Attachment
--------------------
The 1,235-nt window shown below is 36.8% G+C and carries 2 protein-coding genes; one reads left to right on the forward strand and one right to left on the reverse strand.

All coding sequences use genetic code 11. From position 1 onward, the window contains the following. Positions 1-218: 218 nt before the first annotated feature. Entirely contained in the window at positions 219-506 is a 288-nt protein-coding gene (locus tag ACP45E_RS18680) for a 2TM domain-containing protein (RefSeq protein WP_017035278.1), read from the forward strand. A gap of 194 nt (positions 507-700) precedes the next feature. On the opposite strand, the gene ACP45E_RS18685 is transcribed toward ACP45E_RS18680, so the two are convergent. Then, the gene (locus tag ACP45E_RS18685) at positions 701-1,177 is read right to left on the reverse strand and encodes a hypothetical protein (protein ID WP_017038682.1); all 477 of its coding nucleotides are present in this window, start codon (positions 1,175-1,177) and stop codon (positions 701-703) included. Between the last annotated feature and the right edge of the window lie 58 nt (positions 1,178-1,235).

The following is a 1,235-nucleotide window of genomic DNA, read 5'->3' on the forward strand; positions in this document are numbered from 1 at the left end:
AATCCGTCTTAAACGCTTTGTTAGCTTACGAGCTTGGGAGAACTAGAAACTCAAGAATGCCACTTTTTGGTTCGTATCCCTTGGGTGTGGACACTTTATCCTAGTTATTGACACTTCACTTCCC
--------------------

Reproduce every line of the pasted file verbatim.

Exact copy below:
The 1,235-nt window shown below is 36.8% G+C and carries 2 protein-coding genes; one reads left to right on the forward strand and one right to left on the reverse strand.

All coding sequences use genetic code 11. From position 1 onward, the window contains the following. Positions 1-218: 218 nt before the first annotated feature. Entirely contained in the window at positions 219-506 is a 288-nt protein-coding gene (locus tag ACP45E_RS18680) for a 2TM domain-containing protein (RefSeq protein WP_017035278.1), read from the forward strand. A gap of 194 nt (positions 507-700) precedes the next feature. On the opposite strand, the gene ACP45E_RS18685 is transcribed toward ACP45E_RS18680, so the two are convergent. Then, the gene (locus tag ACP45E_RS18685) at positions 701-1,177 is read right to left on the reverse strand and encodes a hypothetical protein (protein ID WP_017038682.1); all 477 of its coding nucleotides are present in this window, start codon (positions 1,175-1,177) and stop codon (positions 701-703) included. Between the last annotated feature and the right edge of the window lie 58 nt (positions 1,178-1,235).

The following is a 1,235-nucleotide window of genomic DNA, read 5'->3' on the forward strand; positions in this document are numbered from 1 at the left end:
AATCCGTCTTAAACGCTTTGTTAGCTTACGAGCTTGGGAGAACTAGAAACTCAAGAATGCCACTTTTTGGTTCGTATCCCTTGGGTGTGGACACTTTATCCTAGTTATTGACACTTCACTTCCC